My Texas friends call them “cat squirrels,” and like cats, these small gray squirrels were fast and slippery, sliding up and around branches, leaping from bough to bough, and always heading away from me. In three hours of hunting, I’d spotted a half dozen of these “cats,” and bagged a whopping one. I’d chased and chased, got close and then watched cat after cat disappear into the leaves and shadows.
Part of the problem was me insisting on hunting East Texas in October, the trees still fully leafed out. The lands I hunted near Gladewater, Texas, were a jungle of pin oak and hickory, and longleaf, shortleaf, and loblolly pines. By the time I spotted a squirrel, he was already running from branch to branch, faster than a speeding cat.
And once I started chasing around the brush and the tree trunks, trying to line up a shot, any shot, it was already too late. Little cat was gone, gone.
It seemed like a great idea weeks before. I would be in East Texas for a week of night hog hunting, and what better way to spend a few daylight hours in between than small game hunting.
I put together a first-rate, squirrel-hunting rig, too, starting with a T/CR22 rifle in .22LR made by Thompson Center and finished in Mossy Oak Break-Up Country. I topped it with a Trijicon 1-4x24 scope, a lightweight optic with glass that provides clear, sharp images. And, I added a Little Bird Suppressor made by AB Suppressor of New Century, Kansas.
For ammunition, Mini-Mag segmented hollow point 22LR’s from CCI Ammunition, the Varmint load firing a 40-grain bullet.
Camouflage? Mossy Oak Obsession. Yes, it’s the Official Camouflage pattern of the National Wild Turkey Federation, and perfect for fooling those sharp-eyed turkeys. But knowing that East Texas would be warm and green in October, it was a great choice for squirrels, too.
For footwear, I choose LaCrosse Venom snake boots done in Obsession, offering 18-inches of snake resistant protection to my legs. Good thing, too, as I saw several snakes while hunting.
At the range, I was able to peg groups of one inch and often better at 50 yards.
Then I hit the East Texas Jungle and the speedy cat squirrels.
“They don’t stop for more than heartbeat,” said Darren Jones, marketing guy for AB Suppressor and my first hunting host, after I’d been unable to get on the first couple squirrels. “You have to shoot fast.”
“At what?” I asked, flustered. “Their tails?”
Took me nearly three hours and I had one squirrel down. The sun was very warm, I needed water and the squirrels were bedding down for the mid-day.
“Let’s call it,” I said to Jones. “Brian 1, Cats 5 or 6.
“We’ll get ‘em tomorrow,” Jones promised.
Only if a tornado strips off all these leaves by the morning, I said to myself.
I shifted locations a couple days later, headed south and into even more heavily wooded country near San Augustine, Texas. I was hunting a deer lease that a good friend of mine, David Ellis, managed.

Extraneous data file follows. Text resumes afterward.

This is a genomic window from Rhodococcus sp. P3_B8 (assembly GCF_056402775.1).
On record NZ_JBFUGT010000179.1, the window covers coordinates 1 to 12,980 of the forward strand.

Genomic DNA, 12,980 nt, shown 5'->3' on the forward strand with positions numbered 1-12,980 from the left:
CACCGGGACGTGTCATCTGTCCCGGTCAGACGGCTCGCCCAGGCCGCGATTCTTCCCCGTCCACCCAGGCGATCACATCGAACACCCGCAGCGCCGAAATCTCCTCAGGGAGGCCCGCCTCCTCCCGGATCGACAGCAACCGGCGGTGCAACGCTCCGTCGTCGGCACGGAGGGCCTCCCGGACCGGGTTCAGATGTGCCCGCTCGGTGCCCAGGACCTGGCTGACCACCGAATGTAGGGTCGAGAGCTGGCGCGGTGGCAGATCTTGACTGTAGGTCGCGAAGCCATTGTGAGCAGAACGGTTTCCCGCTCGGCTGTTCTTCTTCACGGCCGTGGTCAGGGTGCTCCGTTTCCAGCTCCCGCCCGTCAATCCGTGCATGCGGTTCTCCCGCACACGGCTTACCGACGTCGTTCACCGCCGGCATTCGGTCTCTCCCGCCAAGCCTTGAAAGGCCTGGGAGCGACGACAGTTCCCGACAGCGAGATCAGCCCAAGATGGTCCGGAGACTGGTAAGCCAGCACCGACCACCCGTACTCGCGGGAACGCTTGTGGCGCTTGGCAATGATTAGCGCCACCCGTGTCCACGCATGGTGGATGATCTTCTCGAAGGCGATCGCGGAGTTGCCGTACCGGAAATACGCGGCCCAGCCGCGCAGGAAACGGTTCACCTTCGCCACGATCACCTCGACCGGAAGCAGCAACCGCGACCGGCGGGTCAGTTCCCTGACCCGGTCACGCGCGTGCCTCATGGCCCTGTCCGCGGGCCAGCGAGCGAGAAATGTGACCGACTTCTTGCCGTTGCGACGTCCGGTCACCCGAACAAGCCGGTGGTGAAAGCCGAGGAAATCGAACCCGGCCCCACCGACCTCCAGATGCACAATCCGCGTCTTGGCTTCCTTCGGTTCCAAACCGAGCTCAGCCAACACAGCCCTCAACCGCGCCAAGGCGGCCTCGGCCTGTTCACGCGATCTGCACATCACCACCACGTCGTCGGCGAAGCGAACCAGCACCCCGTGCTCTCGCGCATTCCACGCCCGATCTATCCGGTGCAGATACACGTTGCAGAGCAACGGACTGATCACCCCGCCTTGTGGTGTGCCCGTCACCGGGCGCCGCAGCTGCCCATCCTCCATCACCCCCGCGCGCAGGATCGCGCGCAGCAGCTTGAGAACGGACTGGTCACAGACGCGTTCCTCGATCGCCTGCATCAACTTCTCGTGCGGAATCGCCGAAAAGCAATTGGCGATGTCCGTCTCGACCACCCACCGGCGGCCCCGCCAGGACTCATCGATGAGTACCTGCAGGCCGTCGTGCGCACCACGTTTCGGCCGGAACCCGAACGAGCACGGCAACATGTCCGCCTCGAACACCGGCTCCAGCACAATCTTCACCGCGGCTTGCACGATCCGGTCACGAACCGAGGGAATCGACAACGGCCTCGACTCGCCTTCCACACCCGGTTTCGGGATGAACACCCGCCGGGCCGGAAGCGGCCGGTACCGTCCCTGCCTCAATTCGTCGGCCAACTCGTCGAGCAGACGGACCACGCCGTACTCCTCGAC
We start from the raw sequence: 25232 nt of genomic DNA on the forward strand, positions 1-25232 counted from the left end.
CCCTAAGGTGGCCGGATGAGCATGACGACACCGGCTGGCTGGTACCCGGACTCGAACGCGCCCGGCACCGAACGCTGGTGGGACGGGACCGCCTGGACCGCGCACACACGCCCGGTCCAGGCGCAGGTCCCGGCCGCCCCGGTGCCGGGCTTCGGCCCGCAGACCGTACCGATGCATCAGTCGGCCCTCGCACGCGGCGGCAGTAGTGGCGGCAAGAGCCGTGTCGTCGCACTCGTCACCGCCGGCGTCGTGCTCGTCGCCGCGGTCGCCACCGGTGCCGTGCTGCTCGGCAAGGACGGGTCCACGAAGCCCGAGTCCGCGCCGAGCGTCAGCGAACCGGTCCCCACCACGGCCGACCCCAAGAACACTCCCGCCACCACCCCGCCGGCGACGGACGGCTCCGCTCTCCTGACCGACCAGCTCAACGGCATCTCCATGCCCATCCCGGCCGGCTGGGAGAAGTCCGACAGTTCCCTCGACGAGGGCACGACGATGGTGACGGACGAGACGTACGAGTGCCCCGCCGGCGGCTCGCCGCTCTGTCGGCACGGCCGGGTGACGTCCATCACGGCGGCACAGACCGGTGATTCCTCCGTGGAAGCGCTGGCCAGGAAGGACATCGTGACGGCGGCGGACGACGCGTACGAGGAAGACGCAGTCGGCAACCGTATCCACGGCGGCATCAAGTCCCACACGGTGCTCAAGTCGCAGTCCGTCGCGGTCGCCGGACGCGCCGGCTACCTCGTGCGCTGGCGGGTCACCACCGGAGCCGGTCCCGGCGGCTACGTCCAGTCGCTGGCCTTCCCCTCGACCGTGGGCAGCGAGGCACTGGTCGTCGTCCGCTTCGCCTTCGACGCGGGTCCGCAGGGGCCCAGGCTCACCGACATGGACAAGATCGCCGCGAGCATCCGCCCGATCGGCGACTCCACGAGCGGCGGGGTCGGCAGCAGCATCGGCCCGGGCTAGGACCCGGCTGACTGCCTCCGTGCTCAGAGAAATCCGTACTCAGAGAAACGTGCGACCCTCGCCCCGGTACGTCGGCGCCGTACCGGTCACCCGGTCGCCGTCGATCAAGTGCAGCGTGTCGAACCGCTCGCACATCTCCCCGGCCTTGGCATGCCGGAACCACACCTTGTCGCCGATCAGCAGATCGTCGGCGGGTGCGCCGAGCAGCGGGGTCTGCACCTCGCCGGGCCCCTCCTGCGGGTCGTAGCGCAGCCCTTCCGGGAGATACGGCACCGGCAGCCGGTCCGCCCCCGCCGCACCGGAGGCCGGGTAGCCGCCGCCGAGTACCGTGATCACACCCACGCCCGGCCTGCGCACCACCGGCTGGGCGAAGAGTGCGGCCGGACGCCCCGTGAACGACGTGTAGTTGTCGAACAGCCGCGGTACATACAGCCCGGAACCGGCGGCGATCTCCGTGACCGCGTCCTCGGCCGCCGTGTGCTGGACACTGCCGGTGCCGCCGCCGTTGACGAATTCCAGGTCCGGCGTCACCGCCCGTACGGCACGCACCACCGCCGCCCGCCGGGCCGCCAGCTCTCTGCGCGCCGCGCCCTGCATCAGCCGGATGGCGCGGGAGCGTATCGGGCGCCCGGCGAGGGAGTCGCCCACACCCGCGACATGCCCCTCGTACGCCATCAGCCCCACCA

“Cat squirrels all over,” David said when I arrived. “But they don’t hold still for nothing.”
“Yeah, I heard about that,” I said, and explained my previous two hunts.
“Got just the place for you,” Ellis assured me. “Pins oaks along a creek bottom. Slide in there in the morning and sit tight. They’ll come to you.”
Well, I did that the next day, but didn’t see a single squirrel, cat or fox. Fox squirrels, Ellis told me, were here in large numbers, too.
I spent the next two days and nights chasing hogs. Successfully. Which was good but frustrating. I could bag a 275-pound East Texas feral boar, but couldn’t get my crosshairs on a couple pounds of cat or fox squirrel?
The last day of my East Texas hunt found me near a different creek on the deer lease, my back to a pin oak. I didn’t care if it was going to take all day, I was going to get some squirrels. And it took most of the day.
But about mid-afternoon I saw movement, and spotted a squirrel moving towards me, on the ground and weaving its way around the downed trees and brush. I froze. The fox squirrel made its way to a log, sat and began chewing on an acorn. I brought up the T/CR22 and let out my breath, got the Trijicon’s crosshairs on the squirrel and pulled the trigger.
The squirrel hit the ground. I didn’t move. Waited, waited, and fifteen minutes later another squirrel appeared.
Which I promptly missed, my shot sailing over the small head. But I wasn’t terribly worried. The squirrels were clearly moving now, and the Little Bird suppressor was a real help, reducing the otherwise very loud muzzle blast to a discrete “Pop!” Even with a miss, the squirrels weren’t sure where the shot came from; one I missed even ran right at me. I didn’t miss the second shot.
Three squirrels later, one of them a plump fox squirrel, I headed back to camp and to make some stew. I felt I had earned a couple bowls of it. And I would be back, chasing these cats one day.
But I’d learned my lesson. No cat squirrel hunting until colder temps and the Lone Star winds thinned out the East Texas Jungle!